T-16 Photo showing a fixture bundle, guided and fixed wiring 
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Fixture Testing

All too often PCB assemblies are damaged or degraded or the test process is disrupted due to a malfunctioning test fixture. Misplaced pushdown rods or PCBA supports, wrong probe height or force, an insufficient pressing force due to vacuum leakages or mechanic defects can damage the PCB assembly or generate pseudo failures that disrupt and disqualify the testing process. This problem may occur on all types of vacuum, pneumatic and manual fixtures. A thorough test on any fixture is and absolutely necessary step in any fixture development.

Our Fixture Testing Process is divided into several areas, each of them focusing on a different aspect of quality or functionality:

Visual Check: In this area, we look for failures or missing assembly concerning the overall fixture look and feel as well as the required labeling, identification, and safety features. During this test, we check for scratching or damaged surfaces, unfinished assemblies, proper customer labeling and component identification, correct safety indications and spare parts.

T-19 Photo of a fixture place on the test table focusing on the interface and or VTEP labels 

Design Check: In this area, we make sure that the fixture’s components and assemblies correspond with the designed model. We check and measure the height profile of the fixture, the probe set height and probe stroke distance as well as the correct dimension and set high of any fixture component such as capacity probes, optical or magnetic sensor, and light emitters. The main part in this area is the Pointing Accuracy Test that checks and measures the pattern of the contact marks on the test pad.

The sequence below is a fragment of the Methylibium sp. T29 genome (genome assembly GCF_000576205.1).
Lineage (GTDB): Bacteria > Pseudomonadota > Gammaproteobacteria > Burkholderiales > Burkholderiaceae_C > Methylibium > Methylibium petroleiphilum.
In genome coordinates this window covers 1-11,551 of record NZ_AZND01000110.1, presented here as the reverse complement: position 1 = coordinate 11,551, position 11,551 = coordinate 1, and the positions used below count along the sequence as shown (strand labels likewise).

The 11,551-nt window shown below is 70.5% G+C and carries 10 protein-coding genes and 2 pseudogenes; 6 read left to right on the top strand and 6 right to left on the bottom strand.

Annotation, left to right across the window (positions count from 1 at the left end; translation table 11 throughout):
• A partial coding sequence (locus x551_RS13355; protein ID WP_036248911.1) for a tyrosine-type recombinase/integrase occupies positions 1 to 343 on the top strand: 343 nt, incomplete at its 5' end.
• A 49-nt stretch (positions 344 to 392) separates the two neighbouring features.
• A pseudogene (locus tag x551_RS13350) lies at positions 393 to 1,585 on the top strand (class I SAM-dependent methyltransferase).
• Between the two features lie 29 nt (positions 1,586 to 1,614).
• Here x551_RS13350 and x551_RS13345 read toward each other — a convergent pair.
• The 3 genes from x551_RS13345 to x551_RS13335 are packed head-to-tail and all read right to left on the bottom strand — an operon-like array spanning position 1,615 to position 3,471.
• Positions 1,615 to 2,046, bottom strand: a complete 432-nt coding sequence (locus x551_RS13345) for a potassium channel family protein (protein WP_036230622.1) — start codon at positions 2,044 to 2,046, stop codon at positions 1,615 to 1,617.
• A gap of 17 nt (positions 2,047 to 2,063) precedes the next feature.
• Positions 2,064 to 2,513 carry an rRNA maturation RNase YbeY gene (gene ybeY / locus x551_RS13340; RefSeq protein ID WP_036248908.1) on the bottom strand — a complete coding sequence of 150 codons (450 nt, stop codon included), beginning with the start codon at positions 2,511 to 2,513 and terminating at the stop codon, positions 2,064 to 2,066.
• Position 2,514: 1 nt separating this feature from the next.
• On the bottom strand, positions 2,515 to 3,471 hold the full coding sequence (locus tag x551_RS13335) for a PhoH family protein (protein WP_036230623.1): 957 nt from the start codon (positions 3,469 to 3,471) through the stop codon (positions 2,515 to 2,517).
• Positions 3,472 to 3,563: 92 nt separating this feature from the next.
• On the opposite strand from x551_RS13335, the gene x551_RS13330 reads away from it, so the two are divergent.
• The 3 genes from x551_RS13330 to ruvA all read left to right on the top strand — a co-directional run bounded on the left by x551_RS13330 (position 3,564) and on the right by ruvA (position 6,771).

T-20 Photo of several Test Pad with few contact marks

Mechanic and Vacuum Check: In this area, we test the correct function of different mechanics and pneumatic parts as well as the correct values of pneumatic and vacuum pressure. One important part of this area is the Vacuum and Pneumatic Long-Time Test. We operate the fixture under standard working vacuum and pneumatic pressure for several cycles to check for leakages and variation in the operating pressure levels.

T-21 Photo of a fixture showing pneumatic open/close pneumatic cylinder 

ESD Test: In this are we measure the ESD values and electric insulation on the fixture plates and fixture components that are in contact with the PCB assembly during the test.
T-22 Photo of the ESD measurement device performing a measurement on a moving plate 

Wiring and Electrical Check: This is the longest and most intensive part of our Fixture Testing Process. In this area, we check the correct function of the electrical components such as switches, counter, capacity probe, sensors, etc as well as the complete fixture wiring. All probes wiring are tested with our Wiring Test Machine that automatic test each electrical wire between probes and the interface pins. All power and external device wiring are then manually tested.

T-23 Video of an automatic probe wiring test with the Wiring test Machine
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Fixture Testing

Finite Element Analysis (FEA)

FEA works by dividing the real object into a mesh consisting of millions of smaller, simple parts called the finite elements. The method approximates the real object unknown reaction to the conditions by generating simple mathematical equations that model each finite element.  A computer then assembles each finite element into a large system of mathematical equations to predict the behavior of the real object. There are several FEA tools in the market, as dedicated software or as a part of the CAD software
FEA is used as the basis for simulating how the PCB assembly will behave under the forces generated inside the test fixture by showing areas of unbalances forces on the PCB assembly. These areas of tension are the product of unbalanced forces resulting from probes generating pressure while contacting the test points and push down rods and stoppers counterbalancing these forces.

T-25 Screen shoot or Photo of a computer monitor showing the preparation to run an FEA Analysis